Living was a theme that permeated this book: Katniss had to make and eventually live with many choices that resulted in several deaths throughout the book.  Her sense of responsibility for her family, for Gale and Peeta, for her styling team and final squad is in conflict with her own need to make things right for her - to kill President Snow and help the Districts live free from the Capitol's rule.  But with each new discovery that all is not as obvious as right and wrong, Katniss makes a climactic decision after the last battle which changes everything, including her thoughts on who should live and who should die.

I wasn't surprised by Katniss' slant from altruistic to selfish motives of revenge and back, not even when she voted in support of running the Games again at the end.  What did surprise me was how the Gale vs. Peeta storyline kind of washed out.  Who she ended up with was not too much of a stretch, but the lack of dynamic collision between the characters made it seem like Katniss just let life throw the person at her, as opposed to her making decisions, as she lamented about during the conversation Gale and Peeta had about her before the final battle.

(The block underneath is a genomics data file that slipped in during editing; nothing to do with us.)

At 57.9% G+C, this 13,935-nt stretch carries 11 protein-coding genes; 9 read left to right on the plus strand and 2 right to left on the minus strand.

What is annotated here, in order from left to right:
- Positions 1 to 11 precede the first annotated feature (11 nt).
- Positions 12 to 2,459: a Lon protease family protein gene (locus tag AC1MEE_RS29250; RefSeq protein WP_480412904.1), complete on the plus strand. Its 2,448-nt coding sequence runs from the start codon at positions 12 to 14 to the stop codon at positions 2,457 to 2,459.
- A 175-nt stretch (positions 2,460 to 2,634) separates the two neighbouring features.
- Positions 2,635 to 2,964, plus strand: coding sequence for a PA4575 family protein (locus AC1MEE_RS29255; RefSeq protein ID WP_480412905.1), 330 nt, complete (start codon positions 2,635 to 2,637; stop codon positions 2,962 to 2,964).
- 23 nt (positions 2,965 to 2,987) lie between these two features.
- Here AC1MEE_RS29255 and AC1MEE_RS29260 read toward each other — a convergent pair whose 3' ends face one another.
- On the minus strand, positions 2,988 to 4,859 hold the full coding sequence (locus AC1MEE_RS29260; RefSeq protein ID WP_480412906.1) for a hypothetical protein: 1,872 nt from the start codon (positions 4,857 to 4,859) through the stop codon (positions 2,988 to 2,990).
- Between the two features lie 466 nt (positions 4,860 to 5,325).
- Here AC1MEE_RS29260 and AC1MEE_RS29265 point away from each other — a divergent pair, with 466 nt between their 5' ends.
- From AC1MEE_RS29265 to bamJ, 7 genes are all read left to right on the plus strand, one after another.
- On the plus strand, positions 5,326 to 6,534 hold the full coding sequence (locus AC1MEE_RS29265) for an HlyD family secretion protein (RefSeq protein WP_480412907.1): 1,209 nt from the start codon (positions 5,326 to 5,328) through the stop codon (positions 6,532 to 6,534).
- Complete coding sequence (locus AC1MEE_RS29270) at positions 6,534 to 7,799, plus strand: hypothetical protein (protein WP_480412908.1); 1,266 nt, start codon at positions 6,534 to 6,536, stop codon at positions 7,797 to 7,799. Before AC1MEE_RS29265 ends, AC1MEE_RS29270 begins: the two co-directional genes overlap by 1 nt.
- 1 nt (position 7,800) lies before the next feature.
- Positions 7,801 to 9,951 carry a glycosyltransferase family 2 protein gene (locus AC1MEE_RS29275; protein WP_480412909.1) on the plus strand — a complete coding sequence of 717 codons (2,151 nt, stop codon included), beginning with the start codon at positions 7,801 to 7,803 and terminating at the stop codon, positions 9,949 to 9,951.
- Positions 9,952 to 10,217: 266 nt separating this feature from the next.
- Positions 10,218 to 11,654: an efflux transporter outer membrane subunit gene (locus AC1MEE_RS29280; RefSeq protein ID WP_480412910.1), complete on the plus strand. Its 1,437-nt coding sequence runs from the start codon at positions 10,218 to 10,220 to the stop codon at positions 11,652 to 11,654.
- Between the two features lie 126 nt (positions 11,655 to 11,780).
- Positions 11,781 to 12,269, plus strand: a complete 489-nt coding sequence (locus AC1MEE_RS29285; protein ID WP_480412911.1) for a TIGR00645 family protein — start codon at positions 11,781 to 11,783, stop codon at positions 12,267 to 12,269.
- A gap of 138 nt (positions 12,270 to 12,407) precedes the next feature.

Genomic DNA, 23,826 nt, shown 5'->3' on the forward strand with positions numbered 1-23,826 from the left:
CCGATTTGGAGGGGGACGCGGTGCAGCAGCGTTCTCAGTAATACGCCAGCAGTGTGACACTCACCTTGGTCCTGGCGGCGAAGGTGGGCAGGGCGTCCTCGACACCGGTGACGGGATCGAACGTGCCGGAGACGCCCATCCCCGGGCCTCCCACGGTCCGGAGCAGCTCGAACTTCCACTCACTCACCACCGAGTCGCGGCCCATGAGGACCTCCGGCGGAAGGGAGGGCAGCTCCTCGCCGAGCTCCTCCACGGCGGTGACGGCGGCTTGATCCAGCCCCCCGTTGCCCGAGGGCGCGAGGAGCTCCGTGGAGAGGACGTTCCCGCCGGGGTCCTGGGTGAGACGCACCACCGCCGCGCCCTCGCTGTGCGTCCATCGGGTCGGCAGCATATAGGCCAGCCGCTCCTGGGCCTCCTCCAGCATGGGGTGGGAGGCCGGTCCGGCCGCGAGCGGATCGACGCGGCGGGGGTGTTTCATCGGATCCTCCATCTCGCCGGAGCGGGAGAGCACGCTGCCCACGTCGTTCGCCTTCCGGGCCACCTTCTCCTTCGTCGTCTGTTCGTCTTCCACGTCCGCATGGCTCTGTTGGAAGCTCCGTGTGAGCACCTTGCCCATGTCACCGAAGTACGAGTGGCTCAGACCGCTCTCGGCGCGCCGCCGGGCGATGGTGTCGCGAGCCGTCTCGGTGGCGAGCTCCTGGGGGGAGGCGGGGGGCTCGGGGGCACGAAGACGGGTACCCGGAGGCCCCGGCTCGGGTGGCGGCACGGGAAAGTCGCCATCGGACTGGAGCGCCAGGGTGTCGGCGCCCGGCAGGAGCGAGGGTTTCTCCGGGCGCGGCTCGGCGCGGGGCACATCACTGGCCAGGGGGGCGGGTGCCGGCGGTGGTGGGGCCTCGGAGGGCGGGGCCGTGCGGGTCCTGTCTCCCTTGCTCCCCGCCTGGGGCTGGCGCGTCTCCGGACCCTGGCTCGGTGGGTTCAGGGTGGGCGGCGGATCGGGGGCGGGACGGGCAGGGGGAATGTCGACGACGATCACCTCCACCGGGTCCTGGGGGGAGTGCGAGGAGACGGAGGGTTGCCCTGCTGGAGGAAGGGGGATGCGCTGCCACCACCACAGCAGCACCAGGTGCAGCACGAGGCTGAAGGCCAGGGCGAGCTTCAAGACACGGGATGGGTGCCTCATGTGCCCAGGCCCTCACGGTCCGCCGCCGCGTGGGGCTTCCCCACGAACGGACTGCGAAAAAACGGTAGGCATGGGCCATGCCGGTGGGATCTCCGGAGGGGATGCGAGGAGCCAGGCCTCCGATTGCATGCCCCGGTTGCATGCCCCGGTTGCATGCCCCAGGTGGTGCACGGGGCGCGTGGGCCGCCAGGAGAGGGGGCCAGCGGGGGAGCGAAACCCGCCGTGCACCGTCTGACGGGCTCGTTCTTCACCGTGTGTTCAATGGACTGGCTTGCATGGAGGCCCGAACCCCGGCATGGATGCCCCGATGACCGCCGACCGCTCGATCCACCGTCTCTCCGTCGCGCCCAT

I believe that Mockingjay is a solid ending to the series, but I was not as swept into the story as I was with its predecessors, especially Catching Fire.

The Ink:

Title:         Mockingjay (Hunger Games, #3)

Author:      Suzanne Collins
Publisher:  Scholastic
Date:        August 2010
Read:        Barnes and Noble Nookbook
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Nov 30, 2010

Book Review: Side Jobs: Stories From the Dresden Files

Note: Some spoilers from Changes in the following review.

The Book: